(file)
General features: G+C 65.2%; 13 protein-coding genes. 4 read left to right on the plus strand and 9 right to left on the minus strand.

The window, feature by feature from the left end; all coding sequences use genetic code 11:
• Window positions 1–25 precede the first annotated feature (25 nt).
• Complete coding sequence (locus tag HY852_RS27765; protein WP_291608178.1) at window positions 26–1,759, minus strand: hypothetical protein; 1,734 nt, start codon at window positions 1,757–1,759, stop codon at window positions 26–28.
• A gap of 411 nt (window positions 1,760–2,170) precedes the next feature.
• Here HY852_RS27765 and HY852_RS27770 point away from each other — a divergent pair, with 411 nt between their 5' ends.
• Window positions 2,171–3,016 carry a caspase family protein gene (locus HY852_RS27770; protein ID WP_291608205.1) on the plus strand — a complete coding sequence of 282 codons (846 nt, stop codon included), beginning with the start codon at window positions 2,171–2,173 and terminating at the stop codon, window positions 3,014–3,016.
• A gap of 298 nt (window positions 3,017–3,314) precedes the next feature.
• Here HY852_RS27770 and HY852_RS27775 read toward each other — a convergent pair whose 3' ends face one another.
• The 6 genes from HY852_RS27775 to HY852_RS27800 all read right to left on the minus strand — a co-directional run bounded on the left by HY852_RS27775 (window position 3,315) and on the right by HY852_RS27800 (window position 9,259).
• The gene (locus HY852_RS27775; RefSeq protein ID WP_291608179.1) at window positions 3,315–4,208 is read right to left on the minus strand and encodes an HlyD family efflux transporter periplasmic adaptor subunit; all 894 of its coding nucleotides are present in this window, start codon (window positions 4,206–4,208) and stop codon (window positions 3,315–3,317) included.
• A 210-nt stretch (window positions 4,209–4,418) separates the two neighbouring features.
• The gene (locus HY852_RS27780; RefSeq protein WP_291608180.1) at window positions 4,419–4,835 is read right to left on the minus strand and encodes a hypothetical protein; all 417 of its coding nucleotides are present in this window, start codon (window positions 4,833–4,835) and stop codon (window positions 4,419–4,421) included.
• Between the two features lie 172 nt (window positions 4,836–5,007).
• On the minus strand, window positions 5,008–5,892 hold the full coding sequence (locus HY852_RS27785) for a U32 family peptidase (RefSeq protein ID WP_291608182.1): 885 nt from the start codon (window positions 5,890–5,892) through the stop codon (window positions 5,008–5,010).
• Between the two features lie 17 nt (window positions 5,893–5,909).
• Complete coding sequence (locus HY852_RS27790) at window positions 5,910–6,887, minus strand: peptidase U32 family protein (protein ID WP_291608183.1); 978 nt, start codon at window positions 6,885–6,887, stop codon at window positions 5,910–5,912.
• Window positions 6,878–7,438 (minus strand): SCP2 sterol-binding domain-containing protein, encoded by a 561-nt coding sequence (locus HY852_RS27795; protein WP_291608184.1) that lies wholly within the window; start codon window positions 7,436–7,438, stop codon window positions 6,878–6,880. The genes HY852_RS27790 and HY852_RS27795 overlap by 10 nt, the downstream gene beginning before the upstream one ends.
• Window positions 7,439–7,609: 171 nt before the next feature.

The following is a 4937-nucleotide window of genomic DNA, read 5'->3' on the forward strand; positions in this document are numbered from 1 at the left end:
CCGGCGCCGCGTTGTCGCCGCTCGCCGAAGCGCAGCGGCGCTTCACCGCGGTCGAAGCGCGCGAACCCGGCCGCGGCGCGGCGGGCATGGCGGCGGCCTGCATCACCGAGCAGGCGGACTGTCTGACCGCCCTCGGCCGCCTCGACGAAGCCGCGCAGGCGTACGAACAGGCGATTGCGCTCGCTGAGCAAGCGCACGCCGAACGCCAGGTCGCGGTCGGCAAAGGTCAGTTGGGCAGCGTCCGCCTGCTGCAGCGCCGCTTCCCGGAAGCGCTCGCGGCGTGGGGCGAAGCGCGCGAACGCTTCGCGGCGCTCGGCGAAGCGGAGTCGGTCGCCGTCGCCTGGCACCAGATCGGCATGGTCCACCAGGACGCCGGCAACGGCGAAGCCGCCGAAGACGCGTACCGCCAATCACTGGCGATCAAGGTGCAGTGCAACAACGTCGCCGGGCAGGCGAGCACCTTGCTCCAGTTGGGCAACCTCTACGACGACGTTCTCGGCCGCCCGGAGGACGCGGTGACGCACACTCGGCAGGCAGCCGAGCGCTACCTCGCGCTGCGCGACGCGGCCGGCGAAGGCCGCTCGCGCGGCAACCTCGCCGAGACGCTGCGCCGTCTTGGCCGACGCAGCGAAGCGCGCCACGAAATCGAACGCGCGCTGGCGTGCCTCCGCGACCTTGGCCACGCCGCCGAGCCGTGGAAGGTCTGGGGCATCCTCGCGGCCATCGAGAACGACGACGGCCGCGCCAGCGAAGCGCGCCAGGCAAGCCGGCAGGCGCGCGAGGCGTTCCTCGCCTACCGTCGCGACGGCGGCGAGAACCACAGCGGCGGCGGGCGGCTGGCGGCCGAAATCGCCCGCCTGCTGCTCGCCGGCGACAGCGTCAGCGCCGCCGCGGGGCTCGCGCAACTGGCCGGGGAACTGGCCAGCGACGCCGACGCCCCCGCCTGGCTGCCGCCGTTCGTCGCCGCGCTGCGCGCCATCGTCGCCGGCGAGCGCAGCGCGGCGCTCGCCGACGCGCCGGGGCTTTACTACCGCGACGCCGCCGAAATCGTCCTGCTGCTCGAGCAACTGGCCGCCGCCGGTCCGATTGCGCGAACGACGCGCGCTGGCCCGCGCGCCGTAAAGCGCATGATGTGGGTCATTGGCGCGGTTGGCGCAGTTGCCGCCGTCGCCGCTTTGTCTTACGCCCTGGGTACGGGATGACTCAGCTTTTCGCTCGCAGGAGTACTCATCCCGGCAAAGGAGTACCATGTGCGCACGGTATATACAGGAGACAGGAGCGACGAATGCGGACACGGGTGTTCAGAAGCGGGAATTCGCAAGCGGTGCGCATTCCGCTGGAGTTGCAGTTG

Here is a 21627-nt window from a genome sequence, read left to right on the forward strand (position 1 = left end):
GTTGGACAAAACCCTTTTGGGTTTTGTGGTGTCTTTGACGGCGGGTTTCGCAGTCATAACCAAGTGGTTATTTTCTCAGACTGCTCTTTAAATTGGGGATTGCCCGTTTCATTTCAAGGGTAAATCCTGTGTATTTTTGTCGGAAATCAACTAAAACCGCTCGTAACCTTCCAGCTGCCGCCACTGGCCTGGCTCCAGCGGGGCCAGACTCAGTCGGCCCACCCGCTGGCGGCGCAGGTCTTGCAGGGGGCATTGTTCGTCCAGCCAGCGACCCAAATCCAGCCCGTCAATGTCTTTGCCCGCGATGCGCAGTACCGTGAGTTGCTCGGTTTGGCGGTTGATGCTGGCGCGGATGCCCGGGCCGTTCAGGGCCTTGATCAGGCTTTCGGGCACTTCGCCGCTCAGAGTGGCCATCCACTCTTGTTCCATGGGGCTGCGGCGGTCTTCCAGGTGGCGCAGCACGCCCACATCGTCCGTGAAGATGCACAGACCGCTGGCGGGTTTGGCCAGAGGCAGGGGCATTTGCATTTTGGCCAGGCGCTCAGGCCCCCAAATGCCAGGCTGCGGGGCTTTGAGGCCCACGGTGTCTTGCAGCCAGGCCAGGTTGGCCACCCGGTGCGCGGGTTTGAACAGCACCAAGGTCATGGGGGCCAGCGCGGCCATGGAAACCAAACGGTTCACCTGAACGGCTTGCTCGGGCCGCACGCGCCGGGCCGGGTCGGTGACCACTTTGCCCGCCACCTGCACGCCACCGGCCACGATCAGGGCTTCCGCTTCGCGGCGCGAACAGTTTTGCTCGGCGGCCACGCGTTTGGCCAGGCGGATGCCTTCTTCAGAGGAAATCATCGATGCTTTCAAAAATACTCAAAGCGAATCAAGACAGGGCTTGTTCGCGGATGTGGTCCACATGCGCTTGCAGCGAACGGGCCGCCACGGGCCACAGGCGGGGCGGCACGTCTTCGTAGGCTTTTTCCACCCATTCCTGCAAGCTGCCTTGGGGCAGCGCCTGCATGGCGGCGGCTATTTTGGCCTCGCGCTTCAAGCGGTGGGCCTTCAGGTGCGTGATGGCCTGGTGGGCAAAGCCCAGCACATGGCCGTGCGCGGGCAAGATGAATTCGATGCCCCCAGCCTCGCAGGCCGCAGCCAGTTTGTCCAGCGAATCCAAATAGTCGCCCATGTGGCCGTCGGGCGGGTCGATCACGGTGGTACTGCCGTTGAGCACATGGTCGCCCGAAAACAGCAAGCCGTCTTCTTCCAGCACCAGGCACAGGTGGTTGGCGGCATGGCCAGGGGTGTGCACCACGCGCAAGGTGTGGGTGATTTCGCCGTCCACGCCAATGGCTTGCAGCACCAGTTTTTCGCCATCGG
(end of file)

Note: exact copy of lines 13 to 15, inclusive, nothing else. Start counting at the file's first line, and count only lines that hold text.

• The gene (locus HY852_RS27780; RefSeq protein WP_291608180.1) at window positions 4,419–4,835 is read right to left on the minus strand and encodes a hypothetical protein; all 417 of its coding nucleotides are present in this window, start codon (window positions 4,833–4,835) and stop codon (window positions 4,419–4,421) included.
• Between the two features lie 172 nt (window positions 4,836–5,007).
• On the minus strand, window positions 5,008–5,892 hold the full coding sequence (locus HY852_RS27785) for a U32 family peptidase (RefSeq protein ID WP_291608182.1): 885 nt from the start codon (window positions 5,890–5,892) through the stop codon (window positions 5,008–5,010).